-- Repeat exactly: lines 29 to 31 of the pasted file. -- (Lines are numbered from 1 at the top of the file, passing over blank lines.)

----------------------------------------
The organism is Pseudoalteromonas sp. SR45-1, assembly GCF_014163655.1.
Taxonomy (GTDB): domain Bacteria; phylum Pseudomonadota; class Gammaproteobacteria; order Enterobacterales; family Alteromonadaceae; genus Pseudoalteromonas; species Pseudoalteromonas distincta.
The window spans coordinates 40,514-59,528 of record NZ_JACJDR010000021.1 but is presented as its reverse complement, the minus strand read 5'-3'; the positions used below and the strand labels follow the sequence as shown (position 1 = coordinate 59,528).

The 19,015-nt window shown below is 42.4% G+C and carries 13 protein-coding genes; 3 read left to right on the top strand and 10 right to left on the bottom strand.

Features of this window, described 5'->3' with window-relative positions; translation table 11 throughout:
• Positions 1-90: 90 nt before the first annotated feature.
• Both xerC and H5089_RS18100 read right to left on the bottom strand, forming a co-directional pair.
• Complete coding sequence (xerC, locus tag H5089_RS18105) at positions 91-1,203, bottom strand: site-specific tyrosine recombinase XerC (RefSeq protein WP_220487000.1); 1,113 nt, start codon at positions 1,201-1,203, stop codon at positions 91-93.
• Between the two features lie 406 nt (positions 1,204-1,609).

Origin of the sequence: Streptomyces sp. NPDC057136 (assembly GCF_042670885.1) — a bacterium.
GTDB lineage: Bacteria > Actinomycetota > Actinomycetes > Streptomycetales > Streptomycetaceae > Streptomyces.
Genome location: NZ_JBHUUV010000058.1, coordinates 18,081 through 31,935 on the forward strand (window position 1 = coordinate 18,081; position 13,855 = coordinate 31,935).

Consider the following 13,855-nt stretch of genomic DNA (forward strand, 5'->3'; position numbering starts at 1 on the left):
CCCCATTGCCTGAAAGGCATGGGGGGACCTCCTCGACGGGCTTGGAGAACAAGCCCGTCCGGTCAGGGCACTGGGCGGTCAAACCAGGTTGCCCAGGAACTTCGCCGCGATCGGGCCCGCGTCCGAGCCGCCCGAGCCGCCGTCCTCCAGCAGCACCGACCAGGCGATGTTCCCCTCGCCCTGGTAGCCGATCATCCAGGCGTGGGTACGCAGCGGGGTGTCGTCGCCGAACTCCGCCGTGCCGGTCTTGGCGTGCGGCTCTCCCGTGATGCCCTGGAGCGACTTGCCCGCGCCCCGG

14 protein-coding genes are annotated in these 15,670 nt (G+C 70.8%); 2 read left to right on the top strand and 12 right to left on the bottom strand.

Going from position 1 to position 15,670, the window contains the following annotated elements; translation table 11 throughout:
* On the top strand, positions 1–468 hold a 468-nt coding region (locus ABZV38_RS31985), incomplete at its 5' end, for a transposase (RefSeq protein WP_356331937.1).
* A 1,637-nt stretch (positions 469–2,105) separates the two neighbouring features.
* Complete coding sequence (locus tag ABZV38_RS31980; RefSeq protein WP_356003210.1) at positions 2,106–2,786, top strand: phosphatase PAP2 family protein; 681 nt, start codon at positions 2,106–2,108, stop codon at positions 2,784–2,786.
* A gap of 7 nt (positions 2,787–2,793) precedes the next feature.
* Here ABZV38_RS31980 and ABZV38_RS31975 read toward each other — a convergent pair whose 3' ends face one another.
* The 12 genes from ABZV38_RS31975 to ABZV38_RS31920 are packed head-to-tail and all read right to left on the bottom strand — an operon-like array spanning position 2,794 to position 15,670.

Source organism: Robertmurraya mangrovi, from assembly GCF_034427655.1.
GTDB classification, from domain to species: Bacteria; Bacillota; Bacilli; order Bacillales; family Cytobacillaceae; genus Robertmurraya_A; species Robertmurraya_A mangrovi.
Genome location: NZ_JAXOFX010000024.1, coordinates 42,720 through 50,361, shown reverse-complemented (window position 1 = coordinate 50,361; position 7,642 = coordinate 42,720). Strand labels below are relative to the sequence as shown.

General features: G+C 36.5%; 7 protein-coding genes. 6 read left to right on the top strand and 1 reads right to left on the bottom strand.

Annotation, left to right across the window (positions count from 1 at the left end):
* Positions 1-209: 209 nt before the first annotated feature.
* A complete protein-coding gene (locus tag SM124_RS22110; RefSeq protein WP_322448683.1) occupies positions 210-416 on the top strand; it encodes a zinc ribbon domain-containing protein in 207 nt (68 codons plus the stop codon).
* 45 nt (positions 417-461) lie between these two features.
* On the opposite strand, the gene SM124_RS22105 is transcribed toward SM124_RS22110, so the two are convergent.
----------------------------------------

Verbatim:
* A complete protein-coding gene (locus tag SM124_RS22110; RefSeq protein WP_322448683.1) occupies positions 210-416 on the top strand; it encodes a zinc ribbon domain-containing protein in 207 nt (68 codons plus the stop codon).
* 45 nt (positions 417-461) lie between these two features.
* On the opposite strand, the gene SM124_RS22105 is transcribed toward SM124_RS22110, so the two are convergent.